River Herring & Eel Survey
About the Long Island Volunteer
River Herring & Eel Survey
The annual Long Island Volunteer River Herring & Eel Survey is one of Long Island’s longest running community science projects. Started in 2006, the survey engages community volunteer scientists to monitor runs of migratory river herring and American eels in rivers and streams across Long Island. The survey, organized by Seatuck and our partners at the Long Island Sound Study, Peconic Estuary Program and South Shore Estuary Reserve – aims to find the waterways where “remnant” runs of river herring still exist and then to monitor the size and timing of those runs. This information is vital to improve access and restore local populations of these ecologically important fish. Learn more about Diadromous Fish across Long Island here.
Participants in the survey are asked to commit to surveying a local waterway from mid-March through mid-May. The survey protocol involves visiting a neighborhood river or stream and spending 15 minutes looking for river herring or signs of their presence. The visits can occur daily, weekly or as often as possible. All data is good data – the more trained eyes we have on the water, the better! Observations and information from the survey visit are then submitted through an easy-to-use on-line application on your computer or mobile device and automatically becomes part of our study. The online app helps you to geo-locate your survey location and even submit photos.
2022 River Herring & Eel Survey Resources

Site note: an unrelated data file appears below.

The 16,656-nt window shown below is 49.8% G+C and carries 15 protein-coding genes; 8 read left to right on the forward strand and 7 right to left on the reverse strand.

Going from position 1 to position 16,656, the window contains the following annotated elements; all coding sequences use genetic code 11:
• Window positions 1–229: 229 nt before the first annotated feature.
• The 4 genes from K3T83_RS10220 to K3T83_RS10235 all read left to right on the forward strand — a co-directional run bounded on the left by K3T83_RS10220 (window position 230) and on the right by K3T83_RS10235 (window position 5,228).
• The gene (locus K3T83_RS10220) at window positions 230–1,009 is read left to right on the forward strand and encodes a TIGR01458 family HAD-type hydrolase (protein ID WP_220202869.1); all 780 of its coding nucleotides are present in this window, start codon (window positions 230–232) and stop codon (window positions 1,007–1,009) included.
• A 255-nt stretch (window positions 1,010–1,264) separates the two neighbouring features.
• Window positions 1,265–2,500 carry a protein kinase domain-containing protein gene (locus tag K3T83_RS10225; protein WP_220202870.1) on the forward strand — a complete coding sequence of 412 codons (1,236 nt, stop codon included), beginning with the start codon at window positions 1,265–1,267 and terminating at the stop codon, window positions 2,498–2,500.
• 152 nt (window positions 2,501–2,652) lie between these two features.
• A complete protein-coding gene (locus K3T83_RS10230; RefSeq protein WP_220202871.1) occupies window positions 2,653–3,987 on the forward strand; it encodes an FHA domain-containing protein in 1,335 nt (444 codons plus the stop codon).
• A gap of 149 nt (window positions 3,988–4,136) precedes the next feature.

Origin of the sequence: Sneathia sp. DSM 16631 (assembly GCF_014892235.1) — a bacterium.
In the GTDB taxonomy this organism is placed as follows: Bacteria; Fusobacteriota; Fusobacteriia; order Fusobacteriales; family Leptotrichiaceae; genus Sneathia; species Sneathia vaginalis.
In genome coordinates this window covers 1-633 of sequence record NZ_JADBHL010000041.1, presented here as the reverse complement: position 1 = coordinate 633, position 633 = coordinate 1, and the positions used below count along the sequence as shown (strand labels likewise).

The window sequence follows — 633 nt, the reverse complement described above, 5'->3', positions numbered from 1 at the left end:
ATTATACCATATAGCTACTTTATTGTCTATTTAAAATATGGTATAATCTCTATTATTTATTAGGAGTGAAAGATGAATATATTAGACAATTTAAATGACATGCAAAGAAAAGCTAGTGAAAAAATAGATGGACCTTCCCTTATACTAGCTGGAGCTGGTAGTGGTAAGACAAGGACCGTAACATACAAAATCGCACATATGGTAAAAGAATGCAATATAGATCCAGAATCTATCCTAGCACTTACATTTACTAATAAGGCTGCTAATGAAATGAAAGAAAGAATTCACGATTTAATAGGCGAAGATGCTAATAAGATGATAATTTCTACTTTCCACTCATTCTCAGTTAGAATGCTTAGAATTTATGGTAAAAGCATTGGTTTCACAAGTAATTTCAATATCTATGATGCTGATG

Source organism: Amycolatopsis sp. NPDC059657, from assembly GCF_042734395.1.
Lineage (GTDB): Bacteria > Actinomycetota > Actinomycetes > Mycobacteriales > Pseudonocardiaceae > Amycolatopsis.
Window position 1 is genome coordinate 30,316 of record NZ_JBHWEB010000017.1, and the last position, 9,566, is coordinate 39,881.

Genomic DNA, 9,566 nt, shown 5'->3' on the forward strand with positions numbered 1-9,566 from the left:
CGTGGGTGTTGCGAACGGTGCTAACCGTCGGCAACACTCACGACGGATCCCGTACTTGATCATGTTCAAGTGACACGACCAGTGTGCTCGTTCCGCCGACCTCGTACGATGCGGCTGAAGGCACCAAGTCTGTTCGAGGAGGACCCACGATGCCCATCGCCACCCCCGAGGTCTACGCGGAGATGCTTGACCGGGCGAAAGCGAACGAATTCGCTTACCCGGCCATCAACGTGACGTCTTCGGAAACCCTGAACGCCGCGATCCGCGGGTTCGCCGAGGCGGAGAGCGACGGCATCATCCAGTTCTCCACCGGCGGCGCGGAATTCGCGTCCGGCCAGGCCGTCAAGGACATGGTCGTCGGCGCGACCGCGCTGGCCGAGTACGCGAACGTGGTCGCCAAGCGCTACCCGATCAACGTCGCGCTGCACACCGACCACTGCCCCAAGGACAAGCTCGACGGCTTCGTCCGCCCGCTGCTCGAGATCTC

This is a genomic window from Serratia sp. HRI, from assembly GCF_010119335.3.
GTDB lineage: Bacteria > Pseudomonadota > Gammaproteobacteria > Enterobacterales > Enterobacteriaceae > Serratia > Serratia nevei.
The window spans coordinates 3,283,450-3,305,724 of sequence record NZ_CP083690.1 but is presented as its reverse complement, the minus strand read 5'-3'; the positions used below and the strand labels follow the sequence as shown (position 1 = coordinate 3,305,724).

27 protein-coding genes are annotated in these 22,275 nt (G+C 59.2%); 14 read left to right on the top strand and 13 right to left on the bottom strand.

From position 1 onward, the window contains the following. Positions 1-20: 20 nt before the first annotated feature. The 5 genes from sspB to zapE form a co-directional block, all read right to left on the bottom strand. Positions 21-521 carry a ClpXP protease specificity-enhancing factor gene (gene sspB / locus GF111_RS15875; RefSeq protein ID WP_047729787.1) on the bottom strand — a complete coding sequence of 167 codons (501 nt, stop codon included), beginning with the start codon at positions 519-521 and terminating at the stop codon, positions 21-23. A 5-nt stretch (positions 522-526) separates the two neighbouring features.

- 2022 River Herring & Eel Survey Protocol
- 2022 East End Survey Sites
- 2022 South Shore Survey Sites
- 2022 North Shore/Long Island Sound Survey Sites
- 2022 Westchester Survey Sites
- 2022 River Herring & Eel Survey Link (All of Long Island)
- 2022 River Herring & Eel Survey Link (Westchester)
- River Revival Map
2022 River Herring & Eel Survey Training:
Accessing the Survey 1-2-3 Mobile Field App
- First, you must download the free Survey 123 mobile app on your mobile device
- Scan the QR code on the left using your phone’s camera. If you are currently on your mobile device, click here to download the River Herring & American Eel survey and proceed with steps 4 & 5
- After scanning the QR code, click the top banner notification to open ArcGIS
- Choose “Open in the Survey 123 field app”, and “Open this page in Survey 123”
- Choose “Continue without signing in”
Please Note: Clickable data points (shown in red) do not reflect confirmed sightings of wildlife. Each red dot indicates a survey submission.
The horseshoe crab (Limulus Polyphemus) has been around practically unchanged for over 450 million years, categorizing it as a “living fossil”. These fascinating creatures aren’t actually crabs at all, as they don’t fall under the subphylum “crustacea,” which includes blue crab, spider crabs and other true crabs.